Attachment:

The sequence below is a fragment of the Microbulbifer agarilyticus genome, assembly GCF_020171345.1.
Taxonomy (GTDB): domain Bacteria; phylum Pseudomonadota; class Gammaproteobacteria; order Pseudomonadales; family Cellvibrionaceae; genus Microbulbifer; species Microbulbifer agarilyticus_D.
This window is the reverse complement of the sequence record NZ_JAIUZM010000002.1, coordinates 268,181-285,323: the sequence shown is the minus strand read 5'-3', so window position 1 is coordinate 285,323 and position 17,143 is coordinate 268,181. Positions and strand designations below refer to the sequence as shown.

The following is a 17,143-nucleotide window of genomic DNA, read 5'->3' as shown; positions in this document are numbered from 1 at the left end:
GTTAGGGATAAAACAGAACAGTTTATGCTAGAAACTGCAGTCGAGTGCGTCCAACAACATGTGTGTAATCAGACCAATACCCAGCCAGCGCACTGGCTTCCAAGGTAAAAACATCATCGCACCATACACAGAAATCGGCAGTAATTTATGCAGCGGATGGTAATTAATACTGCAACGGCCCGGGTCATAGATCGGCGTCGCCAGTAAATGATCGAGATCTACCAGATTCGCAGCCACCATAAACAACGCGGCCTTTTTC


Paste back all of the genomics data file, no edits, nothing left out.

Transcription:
The sequence below is a fragment of the Microbulbifer agarilyticus genome, assembly GCF_020171345.1.
Taxonomy (GTDB): domain Bacteria; phylum Pseudomonadota; class Gammaproteobacteria; order Pseudomonadales; family Cellvibrionaceae; genus Microbulbifer; species Microbulbifer agarilyticus_D.
This window is the reverse complement of the sequence record NZ_JAIUZM010000002.1, coordinates 268,181-285,323: the sequence shown is the minus strand read 5'-3', so window position 1 is coordinate 285,323 and position 17,143 is coordinate 268,181. Positions and strand designations below refer to the sequence as shown.

The following is a 17,143-nucleotide window of genomic DNA, read 5'->3' as shown; positions in this document are numbered from 1 at the left end:
GTTAGGGATAAAACAGAACAGTTTATGCTAGAAACTGCAGTCGAGTGCGTCCAACAACATGTGTGTAATCAGACCAATACCCAGCCAGCGCACTGGCTTCCAAGGTAAAAACATCATCGCACCATACACAGAAATCGGCAGTAATTTATGCAGCGGATGGTAATTAATACTGCAACGGCCCGGGTCATAGATCGGCGTCGCCAGTAAATGATCGAGATCTACCAGATTCGCAGCCACCATAAACAACGCGGCCTTTTTC